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Findings Paperback – May 31, 2005
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- Item Weight : 8.1 ounces
- Paperback : 180 pages
- ISBN-10 : 0954221745
- ISBN-13 : 978-0954221744
- Product Dimensions : 5.16 x 0.75 x 7.72 inches
- Publisher : Sort of Books; 1st Edition (May 31, 2005)
- Language: : English
- Best Sellers Rank: #597,787 in Books (See Top 100 in Books)
- Customer Reviews:
Top reviews from the United States
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In the Central Highlands she explores a glen scattered with "abandoned shielings," small stone huts used by villagers for thousands of years as summer homes while they pastured their cattle on the fresh upland grass, and she reflects on a by-gone way of life. "Up here they made milk, butter and cheese, and it was women's work. What a loss that seems now: a time when women were guaranteed a place in the wider landscape, our own place in the hills." Living on and with the land is important to her; she pays attention to the seasons, the birds and fish, the trees and other plants, going about in all kinds of weather, walking, biking or sailing. At times she is with her children or friends; often she is alone. Always she strives to be alert, to catch that moment of revelation, "to glance up from my own everyday business, to see the osprey or the peregrine going about hers."
The book opens with a chapter called "Darkness and Light" about the winter solstice, magical scenes of the half light of northern Scotland, her own desire "to enter into the dark for the love of its textures and wild intimacy," and her pilgrimage to Maes Howe, a Neolithic stone cairn built with a long passageway arranged so that each evening, for a few days around the solstice, a ray from the setting midwinter sun shines through to light the chambered vault, like a promise, like a kiss. Nearly a dozen chapters later Jamie's book closes with a joyous dolphin sighting off the coast of Tobermory, a celebration of life. Along the way she helps us see the value and vulnerability of an ancient, yet ever new, world now threatened by contemporary technology and human carelessness.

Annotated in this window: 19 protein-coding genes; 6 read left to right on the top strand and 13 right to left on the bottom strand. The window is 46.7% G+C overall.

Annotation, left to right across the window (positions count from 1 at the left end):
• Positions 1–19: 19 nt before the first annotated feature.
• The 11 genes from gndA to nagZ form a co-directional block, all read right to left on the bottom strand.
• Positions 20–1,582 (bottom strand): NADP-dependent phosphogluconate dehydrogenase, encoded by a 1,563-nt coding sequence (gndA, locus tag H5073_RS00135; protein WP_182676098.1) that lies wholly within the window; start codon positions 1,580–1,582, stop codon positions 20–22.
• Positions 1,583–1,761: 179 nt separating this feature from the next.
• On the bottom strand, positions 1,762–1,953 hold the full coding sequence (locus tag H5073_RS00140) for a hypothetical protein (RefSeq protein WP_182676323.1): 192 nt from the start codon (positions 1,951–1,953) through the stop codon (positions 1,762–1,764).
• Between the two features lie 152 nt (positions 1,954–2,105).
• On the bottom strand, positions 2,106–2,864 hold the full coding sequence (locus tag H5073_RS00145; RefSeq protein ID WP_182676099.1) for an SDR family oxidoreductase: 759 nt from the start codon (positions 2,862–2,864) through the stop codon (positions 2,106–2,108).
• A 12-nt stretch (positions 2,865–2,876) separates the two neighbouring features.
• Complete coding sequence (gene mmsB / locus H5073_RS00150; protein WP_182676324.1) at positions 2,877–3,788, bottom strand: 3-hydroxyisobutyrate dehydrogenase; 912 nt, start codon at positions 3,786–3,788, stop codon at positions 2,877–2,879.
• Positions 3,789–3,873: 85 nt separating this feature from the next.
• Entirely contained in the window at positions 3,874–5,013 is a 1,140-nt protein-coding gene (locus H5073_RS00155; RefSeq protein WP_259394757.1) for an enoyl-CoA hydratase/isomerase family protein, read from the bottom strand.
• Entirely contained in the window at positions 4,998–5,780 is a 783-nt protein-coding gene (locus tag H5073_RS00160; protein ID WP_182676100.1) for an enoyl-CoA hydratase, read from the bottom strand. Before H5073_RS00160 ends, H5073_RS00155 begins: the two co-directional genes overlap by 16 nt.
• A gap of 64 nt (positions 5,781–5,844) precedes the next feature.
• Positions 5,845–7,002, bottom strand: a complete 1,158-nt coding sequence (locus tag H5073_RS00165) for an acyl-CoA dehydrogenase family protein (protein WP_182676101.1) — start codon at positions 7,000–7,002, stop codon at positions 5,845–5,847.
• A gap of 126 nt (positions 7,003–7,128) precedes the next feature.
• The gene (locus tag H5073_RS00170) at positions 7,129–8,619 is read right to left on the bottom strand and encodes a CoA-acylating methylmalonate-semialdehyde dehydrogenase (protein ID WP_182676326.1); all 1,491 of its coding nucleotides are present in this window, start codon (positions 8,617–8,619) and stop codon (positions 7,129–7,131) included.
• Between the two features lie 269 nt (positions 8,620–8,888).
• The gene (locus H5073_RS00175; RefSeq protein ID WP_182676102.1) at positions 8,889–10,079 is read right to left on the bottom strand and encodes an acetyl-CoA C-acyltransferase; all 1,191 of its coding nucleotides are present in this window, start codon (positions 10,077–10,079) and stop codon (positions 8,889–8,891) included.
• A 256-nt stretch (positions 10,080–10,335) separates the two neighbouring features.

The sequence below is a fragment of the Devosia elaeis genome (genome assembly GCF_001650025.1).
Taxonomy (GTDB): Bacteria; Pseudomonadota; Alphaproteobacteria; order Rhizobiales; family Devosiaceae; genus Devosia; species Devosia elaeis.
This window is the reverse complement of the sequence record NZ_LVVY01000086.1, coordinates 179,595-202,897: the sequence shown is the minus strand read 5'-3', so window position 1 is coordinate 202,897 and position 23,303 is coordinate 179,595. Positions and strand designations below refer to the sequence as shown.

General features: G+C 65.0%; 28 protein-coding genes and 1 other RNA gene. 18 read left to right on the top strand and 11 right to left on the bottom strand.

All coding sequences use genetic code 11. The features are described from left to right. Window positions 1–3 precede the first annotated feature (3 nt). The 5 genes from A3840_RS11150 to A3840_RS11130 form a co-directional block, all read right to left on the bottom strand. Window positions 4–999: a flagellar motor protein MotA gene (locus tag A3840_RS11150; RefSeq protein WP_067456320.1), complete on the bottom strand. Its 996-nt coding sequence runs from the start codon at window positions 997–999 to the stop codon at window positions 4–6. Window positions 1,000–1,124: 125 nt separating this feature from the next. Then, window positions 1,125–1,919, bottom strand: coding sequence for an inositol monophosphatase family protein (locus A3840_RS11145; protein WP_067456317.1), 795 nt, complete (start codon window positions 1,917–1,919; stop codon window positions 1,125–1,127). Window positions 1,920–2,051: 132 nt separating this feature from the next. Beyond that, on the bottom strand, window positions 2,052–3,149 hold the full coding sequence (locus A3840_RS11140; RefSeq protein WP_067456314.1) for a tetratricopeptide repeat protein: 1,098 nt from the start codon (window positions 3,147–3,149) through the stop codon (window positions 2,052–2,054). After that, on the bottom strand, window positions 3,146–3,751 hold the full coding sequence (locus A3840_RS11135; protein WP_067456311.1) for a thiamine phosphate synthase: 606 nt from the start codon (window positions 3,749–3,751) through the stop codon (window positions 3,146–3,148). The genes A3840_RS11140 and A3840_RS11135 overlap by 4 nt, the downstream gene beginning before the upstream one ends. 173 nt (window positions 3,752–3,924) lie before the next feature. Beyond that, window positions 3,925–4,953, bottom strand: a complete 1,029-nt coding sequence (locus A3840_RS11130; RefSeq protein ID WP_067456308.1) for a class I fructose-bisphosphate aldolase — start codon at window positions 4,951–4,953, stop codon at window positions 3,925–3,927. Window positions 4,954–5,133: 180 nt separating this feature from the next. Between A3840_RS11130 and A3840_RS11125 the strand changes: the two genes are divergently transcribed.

Buy this book, read it, scribble down lines you want to share with others, talk about them, reflect on them, enjoy a renewed connection with nature as well as a heightened awareness of our need to protect it.
Top reviews from other countries
If you like contemplative, slow moving, walks through interesting places then this may be the book for you. There are no major cliffs to be scales, no desperate snowy landscapes, just accessible places where most readers could walk, but most probably wont.
The contemplation of darkness, peregrines, the endless call of invisible corncrakes and a collection of preserved anatomical specimens all provide a landscape for exploration. (With this last topic being, surprisingly, one of the best sections in the book).
I don't think this book says anything particularly new, but it does use some rather wonderful prose to explore familiar ground.
I really enjoyed reading someone else who noticed nature in a way I can relate to and who is able to describe it in a way that is not verbose or technical but somewhere in between. It certainly made my bus rides through Hampshire a little more wild and entertaining.
This book is no exception to that.
The subject, or short essays, that are in this book are not exclusively about the natural world, but most are. As she writes on the matter at hand, I feel her passion and her strengths, her weakness and doubts, and all the time I am amazed by the attention to detail that she has in her prose. It doesn't seem to make any difference whether she is writing about peregrines or her husbands fever, you feel alongside, seeing the things that she has seen, feeling the wind and smelling the sea.
This is effortless, exquisite reading.